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Programs Open University

  1. Apr 7, 2017 #1
    Hi

    Strange question but here goes

    I am thinking of doing the Open University degree in Physics or Maths/Physics and wondered if anyone had done it and had any thoughts

    By way of background I actually did physics undergrad degree over 25 years ago (gosh!) here in the UK. But like a lot of people, I got bored with physics and then went into finance here in the UK. And totally forgot about physics. However, in the last few years, I have got very interested in it again.

    In fact have been steadily working my way through Prof Susskinds Theoretical Min series - which are refreshing, unique and perfectly aimed at me (ie someone with rusty physics but someone who knows what what differential eqns are etc.)

    I hadn't thought about physics for 25 years but it came back to me after a few hours/weeks of studying. It is startling how much of ones knowledge just sits there in one's mental hard drive - ready to be taken out and reused. You forget the details, but the principles are still there. In fact, I know understand the bits of physics I have studied now better than when I was a (lazy!) under- grad

    Even though there are lots of physics resources out there - they are unstructured for an interested amateur like me. Some are too complicated, some are too easy and some don't have a logical structure that a university degree offers (ie at uni - they teach you the easy stuff first, then the not so easy stuff, making sure you study in logical order)

    So for me - the degree would purely be a hobby ( I am not going to quit work/ have no intention of doing PhD/ or of being a fulltime physicist) It is purely to keep my mind active and sharp.

    What I wanted to know:

    - Is the course well structured
    - Is the material interesting
    - Teaching methods actually update / fresh
    - The time commitment involved?

    Appreciate any thoughts
     
  2. jcsd
  3. Apr 12, 2017 #2
    Thanks for the thread! This is an automated courtesy bump. Sorry you aren't generating responses at the moment. Do you have any further information, come to any new conclusions or is it possible to reword the post? The more details the better.
     
  4. Apr 22, 2017 #3
    I haven't done a degree with the OU, but I'm studying two standalone modules (MST326 and MST210). Previous to this I have a masters degree in chemical engineering and another one in membrane engineering.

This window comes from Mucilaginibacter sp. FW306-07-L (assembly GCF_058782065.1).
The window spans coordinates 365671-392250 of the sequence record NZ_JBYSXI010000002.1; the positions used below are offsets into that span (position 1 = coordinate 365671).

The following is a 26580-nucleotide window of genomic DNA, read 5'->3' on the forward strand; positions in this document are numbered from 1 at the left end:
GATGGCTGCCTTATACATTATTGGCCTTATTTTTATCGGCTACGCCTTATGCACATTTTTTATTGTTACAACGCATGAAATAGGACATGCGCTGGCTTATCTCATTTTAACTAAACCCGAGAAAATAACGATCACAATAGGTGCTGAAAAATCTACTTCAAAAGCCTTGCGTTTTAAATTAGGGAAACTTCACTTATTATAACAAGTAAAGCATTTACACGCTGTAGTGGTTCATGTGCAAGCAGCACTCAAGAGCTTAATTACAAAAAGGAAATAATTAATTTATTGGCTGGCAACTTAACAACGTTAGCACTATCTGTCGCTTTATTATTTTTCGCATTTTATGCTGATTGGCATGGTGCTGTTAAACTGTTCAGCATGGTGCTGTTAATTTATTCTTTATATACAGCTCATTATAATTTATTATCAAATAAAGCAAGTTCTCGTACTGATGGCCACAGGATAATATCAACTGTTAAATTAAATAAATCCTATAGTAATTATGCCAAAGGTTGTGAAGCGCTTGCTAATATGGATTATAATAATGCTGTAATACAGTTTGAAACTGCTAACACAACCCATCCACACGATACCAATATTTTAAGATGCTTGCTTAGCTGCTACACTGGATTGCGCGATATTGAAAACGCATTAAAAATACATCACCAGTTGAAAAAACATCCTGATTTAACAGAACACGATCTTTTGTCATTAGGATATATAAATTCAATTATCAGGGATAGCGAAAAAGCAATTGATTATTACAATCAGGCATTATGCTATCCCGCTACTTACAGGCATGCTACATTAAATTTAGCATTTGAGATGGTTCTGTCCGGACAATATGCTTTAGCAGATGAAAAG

I think the courses are excellent. Compared to courses on my other degrees, often put together by a researcher who is mainly interested in his research and not course design/pedagogy, the courses are very rigorous and well organised. Both textbooks are very well written on the whole, and come with a handbook, the first half of which contains pre-requisite knowledge summaries and all the things your likely to need (standard integrals, summaries of mathematical techniques etc), while the latter half contains summaries of each unit. Also expect very good cross-referencing both within a module and between modules (e.g. in MST326 it'll say 'we can solve this PDE using separation of variables, (See MST210 Unit X, Page XX)).

    Regarding time commitment, the individual modules have a guideline as to how much study time is required. I would normally suggest taking the upper limits as a guideline, as I would expect the lower limits to be if you want to pass, rather than get a distinction. However, with your previous studies, this might not apply, and you may want to go by the lower limit. From what I know, a 30 credit module requires 8-10 hours a week, while a 60 credit module requires 16-20 hours a week. A full-time course would have 120 credits, so expect a minimum of 32 hours study a week.

    Overall, I strongly recommend.
     
  5. Apr 22, 2017 #4

    Nidum

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    Science Advisor
    Gold Member

    General experience of many people is that OU courses are excellent .

    Please note though that the courses are not all based entirely on distance learning and private study .

    Most of the courses in scientific and engineering subjects require the student to attend in person at the OU campus for labs , intensive courses and some tutorials .
     
  6. Apr 22, 2017 #5
    That used to be the case, but most residential courses were scrapped a few years ago.
     
  7. Apr 26, 2017 #6

    Hi - many thanks for the feedback. Much appreciated. I am very very tempted to do the course. Its a question of time commitment to see it through. I will have to think about that hard. Take care.
     
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